Bone Collector: Nonprofit dedicated to recovering WWII remains in Okinawa
October 5, 2015
CAMP FOSTER, Okinawa — Areas of Okinawa, Japan, still contain shallow, unmarked graves 70 years after World War II.
As dental-equipment repairman Takamatsu Gushiken, 61, walked through the Makabi section of the prefecture’s capital, Naha, on a sunny August day, he pointed to an overgrown, undeveloped parcel of land between a major road and several homes. In the undergrowth lay the undisturbed skeleton of a Japanese soldier, still wearing his battle helmet, he said. Gushiken and his friends used to see it while playing in the area.
He then pointed to a slight slope in the road where in 2009 he uncovered a large shin bone he believes belongs to an American servicemember killed during the fight for Half Moon Hill. The bone is now housed in a temporary enshrinement facility at Peace Memorial Park in the city of Itoman.
Gushiken is Okinawa’s bone collector and the founder of Gamafuya, a nonprofit dedicated to recovering the remains of Okinawa’s war dead. For the past 20 years, his group of volunteers has advocated for the search and recovery of remains on the tiny island prefecture — and has performed most of the recovery work themselves.
The infamous, 82-day Battle of Okinawa claimed 12,520 American servicemembers, 110,000 Japanese troops and 140,000 Okinawan civilians. As of the end of March, 185,121 sets of remains had been found, local officials said. Among the tens of thousands still missing are “over 900” Americans, a spokesman for the Defense POW/MIA Accounting Agency said.
Gamafuya has conducted more than 300 recoveries, which likely included Americans, but only four have been returned to their families, officials said, and that number isn’t likely to rise much. Until recently, remains that were not easily identifiable were cremated and interred in Itoman.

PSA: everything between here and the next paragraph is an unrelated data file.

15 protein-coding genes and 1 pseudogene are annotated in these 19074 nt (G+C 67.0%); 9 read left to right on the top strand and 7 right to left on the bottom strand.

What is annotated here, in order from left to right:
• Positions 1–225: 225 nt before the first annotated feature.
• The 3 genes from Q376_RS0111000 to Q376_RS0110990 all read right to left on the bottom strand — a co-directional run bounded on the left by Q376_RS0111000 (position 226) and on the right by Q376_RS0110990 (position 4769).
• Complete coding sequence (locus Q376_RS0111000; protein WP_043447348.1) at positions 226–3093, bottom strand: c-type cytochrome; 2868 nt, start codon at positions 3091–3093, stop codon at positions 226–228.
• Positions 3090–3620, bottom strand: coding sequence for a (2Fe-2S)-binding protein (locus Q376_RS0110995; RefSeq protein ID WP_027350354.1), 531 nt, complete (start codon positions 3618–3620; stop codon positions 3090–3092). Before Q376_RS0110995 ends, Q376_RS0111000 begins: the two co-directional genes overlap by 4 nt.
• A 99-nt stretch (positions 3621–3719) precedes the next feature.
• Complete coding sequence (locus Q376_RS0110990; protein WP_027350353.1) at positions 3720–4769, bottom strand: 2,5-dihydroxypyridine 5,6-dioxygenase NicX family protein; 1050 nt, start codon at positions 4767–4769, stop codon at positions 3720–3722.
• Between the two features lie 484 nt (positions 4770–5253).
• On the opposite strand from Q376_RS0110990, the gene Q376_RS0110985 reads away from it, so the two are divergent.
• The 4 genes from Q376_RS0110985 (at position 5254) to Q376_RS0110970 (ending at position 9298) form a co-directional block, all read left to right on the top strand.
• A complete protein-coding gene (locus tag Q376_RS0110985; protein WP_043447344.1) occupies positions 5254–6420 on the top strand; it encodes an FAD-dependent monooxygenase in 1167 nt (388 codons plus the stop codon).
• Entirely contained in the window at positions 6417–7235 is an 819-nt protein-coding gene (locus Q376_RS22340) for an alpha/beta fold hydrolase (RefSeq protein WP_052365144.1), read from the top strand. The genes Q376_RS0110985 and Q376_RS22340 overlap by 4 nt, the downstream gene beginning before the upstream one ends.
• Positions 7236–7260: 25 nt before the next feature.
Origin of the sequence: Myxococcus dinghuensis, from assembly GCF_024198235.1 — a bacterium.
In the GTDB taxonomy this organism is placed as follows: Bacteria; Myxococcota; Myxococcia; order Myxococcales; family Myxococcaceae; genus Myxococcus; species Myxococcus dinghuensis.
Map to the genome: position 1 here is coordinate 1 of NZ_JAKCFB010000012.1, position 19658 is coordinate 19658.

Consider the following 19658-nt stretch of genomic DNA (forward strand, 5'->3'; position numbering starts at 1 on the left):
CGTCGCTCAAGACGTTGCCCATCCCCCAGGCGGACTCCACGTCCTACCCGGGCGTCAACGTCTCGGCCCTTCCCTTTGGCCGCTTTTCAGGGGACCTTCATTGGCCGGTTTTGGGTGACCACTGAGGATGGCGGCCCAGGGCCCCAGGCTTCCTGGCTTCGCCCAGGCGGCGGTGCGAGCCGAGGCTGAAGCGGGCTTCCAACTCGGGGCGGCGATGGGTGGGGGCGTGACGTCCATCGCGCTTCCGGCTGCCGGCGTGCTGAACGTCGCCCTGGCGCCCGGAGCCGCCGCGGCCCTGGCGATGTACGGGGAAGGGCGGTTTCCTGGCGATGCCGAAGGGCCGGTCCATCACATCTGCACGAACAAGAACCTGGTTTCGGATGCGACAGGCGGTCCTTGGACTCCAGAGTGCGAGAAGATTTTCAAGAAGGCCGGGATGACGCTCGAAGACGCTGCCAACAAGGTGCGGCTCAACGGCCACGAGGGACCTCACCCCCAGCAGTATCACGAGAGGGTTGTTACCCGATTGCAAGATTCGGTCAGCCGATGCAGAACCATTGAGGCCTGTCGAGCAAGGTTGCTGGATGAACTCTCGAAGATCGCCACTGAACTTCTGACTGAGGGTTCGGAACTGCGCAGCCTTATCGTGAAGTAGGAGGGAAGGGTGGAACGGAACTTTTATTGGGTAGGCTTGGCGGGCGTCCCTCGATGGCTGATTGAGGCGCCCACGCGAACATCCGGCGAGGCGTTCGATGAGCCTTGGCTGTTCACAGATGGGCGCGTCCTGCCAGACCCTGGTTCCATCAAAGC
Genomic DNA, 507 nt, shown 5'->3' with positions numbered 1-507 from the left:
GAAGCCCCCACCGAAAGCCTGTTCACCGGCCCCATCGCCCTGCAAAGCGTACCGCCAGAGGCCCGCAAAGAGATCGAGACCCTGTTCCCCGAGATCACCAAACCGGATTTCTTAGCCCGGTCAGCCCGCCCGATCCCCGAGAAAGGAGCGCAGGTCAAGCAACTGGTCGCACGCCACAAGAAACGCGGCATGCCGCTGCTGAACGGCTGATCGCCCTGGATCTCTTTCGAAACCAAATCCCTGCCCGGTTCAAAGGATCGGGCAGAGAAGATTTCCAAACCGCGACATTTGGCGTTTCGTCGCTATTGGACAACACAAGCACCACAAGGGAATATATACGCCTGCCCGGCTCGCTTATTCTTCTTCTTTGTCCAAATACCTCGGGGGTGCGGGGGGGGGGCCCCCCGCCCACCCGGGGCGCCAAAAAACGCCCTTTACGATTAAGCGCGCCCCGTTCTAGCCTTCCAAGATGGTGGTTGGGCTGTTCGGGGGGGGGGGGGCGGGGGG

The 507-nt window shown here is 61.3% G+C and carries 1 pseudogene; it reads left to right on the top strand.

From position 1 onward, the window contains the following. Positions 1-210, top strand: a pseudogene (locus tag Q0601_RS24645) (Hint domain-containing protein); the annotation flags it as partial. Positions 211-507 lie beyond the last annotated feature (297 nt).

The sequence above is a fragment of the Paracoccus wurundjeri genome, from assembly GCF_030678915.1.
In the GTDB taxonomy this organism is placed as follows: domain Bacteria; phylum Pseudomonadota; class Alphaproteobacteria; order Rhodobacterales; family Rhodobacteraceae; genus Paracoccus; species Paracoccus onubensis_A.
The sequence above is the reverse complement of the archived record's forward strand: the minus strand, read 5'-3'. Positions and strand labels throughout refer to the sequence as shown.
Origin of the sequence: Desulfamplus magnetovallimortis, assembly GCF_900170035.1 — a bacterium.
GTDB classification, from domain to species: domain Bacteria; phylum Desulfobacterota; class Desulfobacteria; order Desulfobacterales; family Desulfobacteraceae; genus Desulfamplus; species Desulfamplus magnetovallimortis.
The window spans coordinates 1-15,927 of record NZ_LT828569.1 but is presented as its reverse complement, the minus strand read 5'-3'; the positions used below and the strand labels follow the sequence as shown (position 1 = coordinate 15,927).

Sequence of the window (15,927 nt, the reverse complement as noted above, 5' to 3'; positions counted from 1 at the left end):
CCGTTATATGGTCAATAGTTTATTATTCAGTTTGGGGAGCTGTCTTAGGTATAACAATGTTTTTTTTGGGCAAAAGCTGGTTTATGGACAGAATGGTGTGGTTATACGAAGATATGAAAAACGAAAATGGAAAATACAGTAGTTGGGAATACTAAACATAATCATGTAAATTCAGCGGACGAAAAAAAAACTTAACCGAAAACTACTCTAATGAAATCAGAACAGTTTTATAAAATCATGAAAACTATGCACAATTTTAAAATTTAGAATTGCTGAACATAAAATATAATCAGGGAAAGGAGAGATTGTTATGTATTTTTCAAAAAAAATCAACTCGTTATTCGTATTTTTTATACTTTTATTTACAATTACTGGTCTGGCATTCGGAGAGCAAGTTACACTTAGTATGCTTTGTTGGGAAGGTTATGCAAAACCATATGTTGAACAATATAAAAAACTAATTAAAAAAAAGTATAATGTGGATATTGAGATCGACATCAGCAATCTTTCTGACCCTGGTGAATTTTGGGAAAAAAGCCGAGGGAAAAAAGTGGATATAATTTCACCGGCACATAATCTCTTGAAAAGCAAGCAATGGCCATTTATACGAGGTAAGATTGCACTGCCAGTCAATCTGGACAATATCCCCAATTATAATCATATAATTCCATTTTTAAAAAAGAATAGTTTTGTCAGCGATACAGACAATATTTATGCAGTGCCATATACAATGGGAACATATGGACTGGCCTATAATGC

Growing up near infamous battle sites such as Half Moon and Sugar Loaf hills, Gushiken said he and his friends could point out skulls “here and there.” The experience stayed with him.
About 20 years ago, he learned of urban development plans and asked the city to recover the remains, but his request was ignored, he said.
Sugar Loaf Hill was bulldozed flat to make room for military housing and, later, a water containment facility. The fill was pushed into a low-lying central part of the former military family housing site, now called Shintoshin, or New Urban Center, said Akira Takamine, who served as director of Naha’s urban planning division during that time.
“Once the development started, thick, iron walls enclosed the area, and there was no way for me to get in there to collect remains,” Gushiken said.
Later, he heard from construction workers that many sets of remains were found.
“They were mixed with dirt and taken to a landfill,” he said. “To this day, I still regret that I could not save them.”
Gushiken vowed he would not let the same thing happen when it came time to develop Half Moon Hill. News of an impending project reached him in 2007.
Naha’s government did not want to collect remains, and landowners were reluctant to approve a dig because they did not want to see their property values fall, Gushiken said. So he chose a different strategy. He went to a site where he had seen remains, unearthed them and called the media.
He was soon contacted by the city government, which told him there was no money to recover the remains. However, officials agreed to let Gushiken perform the recovery, and Gamafuya was born.
“Remains were found one after another,” he said. “Development was encroaching day by day.”
In 2009, Gushiken successfully negotiated with Japan’s Ministry of Health, Labor and Welfare to make the recovery work an emergency job-creation project for the homeless. A total of 172 sets of remains was recovered.
This led Gushiken to his next challenge: identification. He urged both the central and prefectural governments to stop cremating the remains and to conduct DNA testing. It wasn’t until 2014 that the Okinawa prefectural assembly called for preservation of war remains.
In May, the Tokyo government announced it would create a DNA database to include 600 sets of remains on Okinawa among thousands of others collected around the globe. Officials said it would be up and running sometime next year.
However, like with American efforts, families will see testing only when there is a presumptive identification, local officials said.
Gushiken called on the U.S. government to formally file a request with the Japanese to conduct a joint search for war dead. He said remains are still there to be found.
“While growing up in this environment and surroundings, I began to think what would I want most if I were them,” he said, choking up with emotion. “The last word uttered by most of those who were killed on the battlefield was ‘Mom’ or ‘Mother.’ They all wanted to go home to their mothers. It is the responsibility of us who live today to make every effort to bring them home.”